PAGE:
Environmental Monitoring and Assessment

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Localization of the sampling points in Gorce Mountains, south Poland. Sampling points from the windward side are marked as red squares, and samples points on the leeward side are marked as blue circles. A more detailed part of the map on a larger scale of the area with compacted measuring points is added in the supporting material as Fig. S1.
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The dependences of metal concentration in Gorce soils on the altitude and wind exposition of the slope (red squares – windward, blue circles – leeward). A Cd, B Pb, C Zn. The equations of regression are as follows: cadmium—windward side: y =  −0.0003x + 1.0592, leeward side: y =  −0.0003x + 0.522; lead—windward side: y = 0.0551x + 4.524, leeward side: y = 0.0399x −5.6277; zinc—windward side: y = 0.0129x + 87.529, leeward side: y =  −0.0123x + 67.977
3D chart depicting the dependences between contents of Zn, Pb, and Cd in the soils studied (red balls). Diamonds, triangles, and squares are the projections of the chart on individual 2D planes, showing the relationships between particular two parameters: Cd/Pb (diamonds), Zn/Pb (squares), and Cd/Zn (triangles). The calculated Spearman correlation factors are as follows: Cd/Pb 0.45, Pb/Zn 0.52, Cd/Zn 0.82
The average relative content of zinc, lead, and cadmium in the soils studied, with the divisions on windward and leeward side and in four metal forms gained with the BCR extraction method. FM1, water and light acids soluble part; FM2, the form bound to iron and manganese oxides/hydroxides; FM3, the form bound to organic matter; FM4, the residual part of metal, entrapped within the crystal structure of minerals
  • Paweł MiśkowiecPaweł Miśkowiec
The main objective of this study was to determine the content, mobility, and the variability of concentration of zinc, lead, and cadmium in soils from the Gorce Mountains (south Poland), located over 100 km south-east from the potential industrial sources of contamination—zinc-lead sulfide ore mine and smelter in Bukowno, as well as hard coal mines of Silesia region and Kraków Nowa-Huta steelwork. The abovementioned problem is crucial in the context of the traditional mountain farming still extant in the region, as well as intensively developing tourism. The geoaccumulation index and potential ecological risk index were adopted to evaluate soil pollution in the study area and the BCR sequential extraction technique to assess mobility of the abovementioned elements. The obtained results clearly show that the pollution from distant industrial sources in the mountains is detectable. Apart from the increased concentrations of the tested metals in the soil (especially available forms), there is also a strong correlation between the concentrations of lead, zinc, and cadmium, which proves their common source of origin. The main evidence is the fact that differences in the concentrations of the tested metals on the windward and leeward sides were statistically significant. This also means that the studied mountain area, despite relatively low altitudes (up to 1310 m above sea level), constitutes a measurable barrier to the spread of atmospheric pollutants.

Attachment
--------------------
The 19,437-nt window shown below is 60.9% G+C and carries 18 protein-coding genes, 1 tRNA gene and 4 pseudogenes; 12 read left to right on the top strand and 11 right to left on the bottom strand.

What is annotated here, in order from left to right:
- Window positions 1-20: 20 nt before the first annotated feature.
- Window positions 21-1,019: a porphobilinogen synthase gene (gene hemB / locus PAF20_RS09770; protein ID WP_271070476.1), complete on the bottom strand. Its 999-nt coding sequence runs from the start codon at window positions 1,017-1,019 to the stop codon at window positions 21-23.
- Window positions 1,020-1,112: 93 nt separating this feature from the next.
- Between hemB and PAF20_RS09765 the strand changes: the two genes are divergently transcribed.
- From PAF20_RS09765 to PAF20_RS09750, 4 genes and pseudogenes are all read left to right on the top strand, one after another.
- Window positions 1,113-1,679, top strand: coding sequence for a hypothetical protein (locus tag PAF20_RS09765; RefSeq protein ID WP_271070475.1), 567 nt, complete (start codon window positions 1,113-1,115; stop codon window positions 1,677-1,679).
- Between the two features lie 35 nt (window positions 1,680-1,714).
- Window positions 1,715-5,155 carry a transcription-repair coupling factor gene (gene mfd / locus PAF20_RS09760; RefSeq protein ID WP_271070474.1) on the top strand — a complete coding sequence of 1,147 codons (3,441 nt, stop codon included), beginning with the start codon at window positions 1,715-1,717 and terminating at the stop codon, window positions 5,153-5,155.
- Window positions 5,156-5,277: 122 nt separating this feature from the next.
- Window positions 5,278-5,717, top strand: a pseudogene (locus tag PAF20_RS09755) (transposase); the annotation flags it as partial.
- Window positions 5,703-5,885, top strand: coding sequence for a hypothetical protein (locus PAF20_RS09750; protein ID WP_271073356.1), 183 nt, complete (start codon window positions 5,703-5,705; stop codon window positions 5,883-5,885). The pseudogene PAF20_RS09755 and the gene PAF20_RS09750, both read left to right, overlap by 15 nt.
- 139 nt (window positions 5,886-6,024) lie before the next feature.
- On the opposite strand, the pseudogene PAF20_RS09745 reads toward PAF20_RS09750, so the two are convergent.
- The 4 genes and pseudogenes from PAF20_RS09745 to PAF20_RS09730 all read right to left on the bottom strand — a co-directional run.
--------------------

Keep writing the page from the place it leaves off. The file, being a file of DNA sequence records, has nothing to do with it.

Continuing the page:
Study area
The function image of Si = f (Di, Pi)
  • Luo XiLuo Xi
  • Zeng QinZeng Qin
  • Yan FengYan Feng
Entropy weight model (EWM) is widely used in water quality evaluation. In the conventional EWM, the weight is a monotone increasing function of the dispersion degree. However, this weighting principle often neglects the heavily polluted indicators. To solve this problem, an improved EWM is designed, in which the weight of the indicator is a compound function of its dispersion degree and pollution degree. In the clean domain, the weight increases with the dispersion degree, while in the polluted domain, the weight decreases with the dispersion degree. And for the same dispersion degree, the larger the pollution degree is, the higher the weight is, and vice versa. Subsequently, the improved EWM is applied to the water quality evaluation of Wucheng Wetland in Poyang Lake, China. Results are as follows: (i) For TP, CODMn, and NH3-N, their dispersion degrees are 0.001, 0.158, and 0.084; and their pollution degrees are 0.971, 0.277, and 0.281, respectively. (ii) According to the improved EWM, the weights of TP, CODMn, and NH3-N are 0.613, 0.197, and 0.190, respectively. (iii) The comprehensive water quality indices of estuary region, wetland region, and the central lake area are 32.5, 30.9, and 35.6, respectively, all of which belong to a “bad” grade. The water environment of Wucheng Wetland suffered serious damage of phosphorus, and the ecosystem faced a high threat. (iv) Compared with the conventional EWM, the improved EWM highlights the importance of polluted indicators, which makes the comprehensive evaluation results more rigorous and reasonable.
Triangular fuzzy number (TFN)
Fuzzy ratings and their membership function
Flow order of the fuzzy DEMATEL approach (Başhan & Demirel, 2019)
Schematic diagram of experimental BMP analysis
The cause-effect relation diagram of BMP parameters